Friday 15 November 2019

Vehicle in hit-and-run 'never recovered'

Paud O'Leary
Paud O'Leary


THE jury watched about three and a quarter hours of video clips, following the social life of a man in a white shirt on a summer's night.

The clips were taken from CCTV footage, gleaned from 106 exhibits from 830 hours of film, taken at locations all over Killarney town and at business premises on the Cork/Kerry border.

Exhibits officer in the investigation into the death of Paud O'Leary in a hit-and-run accident, Sergeant David Leslie, said it took him about six months, working "on and off" to compile the clips that were shown to a jury at the Circuit Criminal Court in Tralee this week.

Mr O'Leary (42), a married father of four and cycling enthusiast, died from brain swelling and haemorrhage, and injuries to his upper spinal cord, on July 1, 2012. He suffered head and neck injuries and extensive bruising to his body with a lacerated earlobe and fractured collarbone, in keeping with the impact of a motorised vehicle.

Assistant State pathologist, Dr Margot Bolster, said Mr O'Leary's injuries were mostly confined to the right-hand side of his body and were due to a fall from a bicycle into a ditch.

On trial is Shane Fitzgerald (23) from Upper Knockeen, Knockduff, Meelin, Newmarket, Co Cork, who denies dangerous driving causing his death at Scrahanfadda, Gneeveguilla, Co Kerry on that date.

The night before, Mr O'Leary had told his wife, Margaret, he was going for a cycle in the morning.

This was nothing unusual as he was training for the Ring of Kerry Charity Cycle the following weekend. She said he left their home in Leamyglissane, Gneeveguilla at around 5am.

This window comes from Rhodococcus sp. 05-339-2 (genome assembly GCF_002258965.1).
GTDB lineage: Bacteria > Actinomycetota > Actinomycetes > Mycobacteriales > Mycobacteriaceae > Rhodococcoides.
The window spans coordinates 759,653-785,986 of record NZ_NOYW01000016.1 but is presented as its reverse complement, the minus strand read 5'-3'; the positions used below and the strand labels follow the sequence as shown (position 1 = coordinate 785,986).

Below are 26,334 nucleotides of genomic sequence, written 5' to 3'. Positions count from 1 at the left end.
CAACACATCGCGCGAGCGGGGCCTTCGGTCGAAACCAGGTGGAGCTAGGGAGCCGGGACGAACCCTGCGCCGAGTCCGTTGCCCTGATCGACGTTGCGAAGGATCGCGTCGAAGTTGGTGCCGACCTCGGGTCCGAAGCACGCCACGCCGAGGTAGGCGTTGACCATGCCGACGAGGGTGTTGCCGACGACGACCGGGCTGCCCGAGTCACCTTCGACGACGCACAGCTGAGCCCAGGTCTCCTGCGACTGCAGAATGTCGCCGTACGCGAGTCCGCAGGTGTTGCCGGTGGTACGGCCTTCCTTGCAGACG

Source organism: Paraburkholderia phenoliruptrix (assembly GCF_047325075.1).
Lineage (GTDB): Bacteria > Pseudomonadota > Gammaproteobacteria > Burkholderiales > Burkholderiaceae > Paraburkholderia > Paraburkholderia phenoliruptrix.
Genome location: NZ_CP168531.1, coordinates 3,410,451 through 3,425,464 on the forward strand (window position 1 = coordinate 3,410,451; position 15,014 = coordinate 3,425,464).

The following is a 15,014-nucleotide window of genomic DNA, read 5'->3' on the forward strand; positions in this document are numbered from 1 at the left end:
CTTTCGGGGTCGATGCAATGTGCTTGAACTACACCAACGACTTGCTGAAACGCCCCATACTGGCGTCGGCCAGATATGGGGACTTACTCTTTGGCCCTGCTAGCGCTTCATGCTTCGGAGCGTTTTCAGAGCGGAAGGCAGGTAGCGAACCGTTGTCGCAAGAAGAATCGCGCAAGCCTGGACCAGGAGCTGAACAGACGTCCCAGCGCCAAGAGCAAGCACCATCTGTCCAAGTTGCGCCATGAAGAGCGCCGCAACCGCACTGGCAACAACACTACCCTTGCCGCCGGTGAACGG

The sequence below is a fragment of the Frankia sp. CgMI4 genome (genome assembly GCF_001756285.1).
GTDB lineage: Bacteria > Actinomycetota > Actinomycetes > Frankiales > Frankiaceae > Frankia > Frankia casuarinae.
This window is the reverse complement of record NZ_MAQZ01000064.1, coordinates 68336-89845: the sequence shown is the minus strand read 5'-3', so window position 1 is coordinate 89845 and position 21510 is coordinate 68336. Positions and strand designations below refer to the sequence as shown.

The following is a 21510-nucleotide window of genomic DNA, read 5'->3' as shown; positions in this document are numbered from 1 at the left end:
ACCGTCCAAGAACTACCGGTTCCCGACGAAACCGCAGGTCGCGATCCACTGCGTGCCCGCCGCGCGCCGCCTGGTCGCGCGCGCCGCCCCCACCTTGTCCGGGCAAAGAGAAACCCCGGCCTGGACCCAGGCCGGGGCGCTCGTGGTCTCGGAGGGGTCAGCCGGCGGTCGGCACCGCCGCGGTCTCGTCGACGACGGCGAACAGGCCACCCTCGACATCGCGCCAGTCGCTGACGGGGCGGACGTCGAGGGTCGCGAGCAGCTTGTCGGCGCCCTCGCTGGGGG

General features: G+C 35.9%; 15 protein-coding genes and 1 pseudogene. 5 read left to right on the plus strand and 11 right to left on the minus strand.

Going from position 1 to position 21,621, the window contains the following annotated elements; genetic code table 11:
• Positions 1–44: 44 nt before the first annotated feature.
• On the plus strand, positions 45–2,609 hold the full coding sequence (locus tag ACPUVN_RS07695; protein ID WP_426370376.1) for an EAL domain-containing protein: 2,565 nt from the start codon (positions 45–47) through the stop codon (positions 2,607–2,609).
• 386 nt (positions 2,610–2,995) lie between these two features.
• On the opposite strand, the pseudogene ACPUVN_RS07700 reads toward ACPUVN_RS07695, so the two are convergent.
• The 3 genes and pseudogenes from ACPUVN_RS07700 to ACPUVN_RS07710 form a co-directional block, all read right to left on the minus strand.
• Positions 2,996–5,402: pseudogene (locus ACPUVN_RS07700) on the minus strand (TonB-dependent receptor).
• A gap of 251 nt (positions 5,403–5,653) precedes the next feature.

Later that morning, after Mass, she grew concerned when she heard he still hadn't returned home. She tried to contact her husband's mobile phone to see if he was en route to football training with their two boys. She also contacted her parents-in-law before ringing the gardai to enquire if any accidents had been reported.

The telephone call was logged at Millstreet Garda Station at 10.40am.

Meanwhile, the O'Leary family was mounting a search while Margaret took the boys to training. When she returned home at around 1.15pm, she heard the news while standing in the kitchen with her brother-in-law, Aeneas.

Her brother-in-law, Jerry O'Callaghan, had found Paud's body in a ditch at Scrahanfadda, about 2km from their home. She immediately went to the scene.

She told the trial: "I knew he was dead. I didn't go down to him. I just could not believe it. It was horrendous."

Mrs O'Leary said her children saw their father later that day in the coffin when he was being taken from the scene.

Shane Fitzgerald left the country within 24 hours of the collision, going first to the UK by ferry, where he applied for a visa for Australia, and flew there within weeks.

In opening statements, prosecuting counsel Tom Rice said it was alleged Mr O'Leary was struck by Mr Fitzgerald's dark grey Toyota Landcruiser, registration number 07 D 24280, which did not stop and failed to remain at the scene.

He said it was not "without evidential significance" the vehicle had never been recovered.

The prosecution alleges Mr Fitzgerald remained socialising until 4.30am and then returned to the car park of Killarney train station where he retrieved his vehicle and began to drive home.

Following a request from An Garda Siochana, Australian Federal Agent David Blockley spoke to Shane Fitzgerald on October 23, 2013, who was staying at a hostel near Fremantle in Western Australia.

In a statement, Mr Fitzgerald said he was out in Killarney between 2am and 4am on the night before he left Ireland, and would have gone to bed after that.

He said he travelled home to Meelin, via Ballydesmond and Scartaglin, and he couldn't recall if anyone was with him in the Landcruiser.

Shane Fitzgerald said he left Ireland for the UK by ferry in his Volkswagen Passat.

He said he travelled to Leeds to a car auction, where he arranged to get his Toyota Landcruiser shipped to the UK, where he sold it to a man.

He said he wasn't in a collision before he left Ireland and his Toyota Landcruiser was "immaculate".

The trial continues.

Sunday Independent

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